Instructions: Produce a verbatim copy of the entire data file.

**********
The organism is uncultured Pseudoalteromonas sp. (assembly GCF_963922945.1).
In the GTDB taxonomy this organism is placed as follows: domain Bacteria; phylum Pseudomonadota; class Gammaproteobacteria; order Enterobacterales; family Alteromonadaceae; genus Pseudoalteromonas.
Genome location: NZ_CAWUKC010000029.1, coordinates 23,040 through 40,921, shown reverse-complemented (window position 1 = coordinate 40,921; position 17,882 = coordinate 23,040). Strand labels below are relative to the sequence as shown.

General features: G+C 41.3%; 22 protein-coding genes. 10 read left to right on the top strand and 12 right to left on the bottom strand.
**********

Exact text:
The organism is uncultured Pseudoalteromonas sp. (assembly GCF_963922945.1).
In the GTDB taxonomy this organism is placed as follows: domain Bacteria; phylum Pseudomonadota; class Gammaproteobacteria; order Enterobacterales; family Alteromonadaceae; genus Pseudoalteromonas.
Genome location: NZ_CAWUKC010000029.1, coordinates 23,040 through 40,921, shown reverse-complemented (window position 1 = coordinate 40,921; position 17,882 = coordinate 23,040). Strand labels below are relative to the sequence as shown.

General features: G+C 41.3%; 22 protein-coding genes. 10 read left to right on the top strand and 12 right to left on the bottom strand.